Mental abuse relationships

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Try out PMC Labs and tell us what you think. Learn More. The present study aimed to investigate the moderating roles of gender and age on emotional abuse within intimate relationships. This study included participants with an average age of 27 years. Participants completed the Emotional Abuse Questionnaire EAQ; Jacobson and Gottman,whose four subscales are isolation, degradation, sexual abuse, and property damage. Younger men reported experiencing higher levels of emotional abuse, which declined with age.

Older females reported experiencing less emotional abuse than older males.

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Overall, emotional abuse was more common in younger participants. are interpreted through the Social Exchange and Conflict frameworks. As currently indexed, violent crimes against intimate partners—current or former spouses, boyfriends, and girlfriends—are committed more frequently against women; these include lethal homicide and non-lethal rape, assault forms Catalano, However, abusive behavior does not always involve tangible violence.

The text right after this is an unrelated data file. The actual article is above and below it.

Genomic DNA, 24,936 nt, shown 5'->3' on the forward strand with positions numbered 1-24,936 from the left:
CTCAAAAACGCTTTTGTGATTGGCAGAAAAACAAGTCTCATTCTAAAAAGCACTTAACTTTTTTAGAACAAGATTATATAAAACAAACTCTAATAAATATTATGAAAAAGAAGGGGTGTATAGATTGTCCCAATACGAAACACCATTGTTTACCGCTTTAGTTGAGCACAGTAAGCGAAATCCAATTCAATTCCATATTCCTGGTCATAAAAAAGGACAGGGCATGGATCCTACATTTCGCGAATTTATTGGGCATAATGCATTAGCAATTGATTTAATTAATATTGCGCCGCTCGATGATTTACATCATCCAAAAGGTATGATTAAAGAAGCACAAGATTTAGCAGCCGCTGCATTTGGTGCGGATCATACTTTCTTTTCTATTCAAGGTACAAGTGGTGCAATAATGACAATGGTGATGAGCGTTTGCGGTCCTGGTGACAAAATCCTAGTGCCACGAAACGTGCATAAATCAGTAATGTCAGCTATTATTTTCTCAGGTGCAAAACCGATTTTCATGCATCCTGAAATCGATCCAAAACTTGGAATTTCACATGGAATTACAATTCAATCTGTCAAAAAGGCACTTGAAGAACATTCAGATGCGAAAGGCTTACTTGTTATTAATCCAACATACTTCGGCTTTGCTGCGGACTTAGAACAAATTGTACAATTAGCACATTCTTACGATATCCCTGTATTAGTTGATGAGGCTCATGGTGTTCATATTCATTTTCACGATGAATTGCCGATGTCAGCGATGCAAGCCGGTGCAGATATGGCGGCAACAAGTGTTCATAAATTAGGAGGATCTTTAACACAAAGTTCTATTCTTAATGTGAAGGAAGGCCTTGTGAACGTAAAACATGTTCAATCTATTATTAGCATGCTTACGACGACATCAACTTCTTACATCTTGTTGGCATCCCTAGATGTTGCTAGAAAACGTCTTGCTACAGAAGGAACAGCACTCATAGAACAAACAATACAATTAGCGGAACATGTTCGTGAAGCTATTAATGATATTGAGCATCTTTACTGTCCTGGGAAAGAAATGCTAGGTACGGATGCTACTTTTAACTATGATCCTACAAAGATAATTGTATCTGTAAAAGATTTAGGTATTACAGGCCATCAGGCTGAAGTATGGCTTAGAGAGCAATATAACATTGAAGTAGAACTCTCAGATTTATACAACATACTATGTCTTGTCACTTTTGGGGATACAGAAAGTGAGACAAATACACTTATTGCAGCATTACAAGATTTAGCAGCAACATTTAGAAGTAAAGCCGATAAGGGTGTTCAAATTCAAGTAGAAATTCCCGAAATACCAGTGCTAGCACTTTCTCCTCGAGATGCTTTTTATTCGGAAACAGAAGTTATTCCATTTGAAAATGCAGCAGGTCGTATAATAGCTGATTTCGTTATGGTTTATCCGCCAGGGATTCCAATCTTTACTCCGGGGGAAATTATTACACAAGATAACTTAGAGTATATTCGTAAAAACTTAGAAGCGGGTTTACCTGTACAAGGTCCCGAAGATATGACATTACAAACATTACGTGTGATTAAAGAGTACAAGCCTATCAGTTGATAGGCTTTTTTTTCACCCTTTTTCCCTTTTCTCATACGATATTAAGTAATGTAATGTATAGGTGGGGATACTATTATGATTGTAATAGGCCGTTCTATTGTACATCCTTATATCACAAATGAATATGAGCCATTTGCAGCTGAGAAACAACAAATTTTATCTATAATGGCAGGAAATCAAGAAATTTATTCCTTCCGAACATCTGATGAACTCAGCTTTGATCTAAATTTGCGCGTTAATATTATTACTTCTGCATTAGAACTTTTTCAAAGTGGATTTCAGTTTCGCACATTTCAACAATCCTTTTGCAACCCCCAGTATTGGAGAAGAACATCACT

Emotional abuse is any nonphysical behavior or attitude that is deed to control, subdue, punish, or isolate another person through the use of humiliation or fear Engel, The present paper focuses on this form of abuse while examining its relationships to age and gender. It targets the emotional and psychological well-being of the victim, and it is often a precursor to physical abuse. Gender and age are pertinent to the burgeoning study of emotional abuse. The focus of research on relationship violence has traditionally been on youth and women of childbearing age as the prototypical victims, but there is now evidence thwarting this conventional view.

For instance, men can be victims of IPV e. Mills et al. Therefore, the current paper aims not only to investigate emotional abuse, but also to examine how it relates to the gender and age of the victim. Some types of physical behavior can be considered emotional abuse in that they represent physical violence Marshall, Examples include: throwing objects, kicking a wall, shaking a finger or fist at the victim, driving recklessly while the victim is in the car, or threatening to destroy objects the victim values.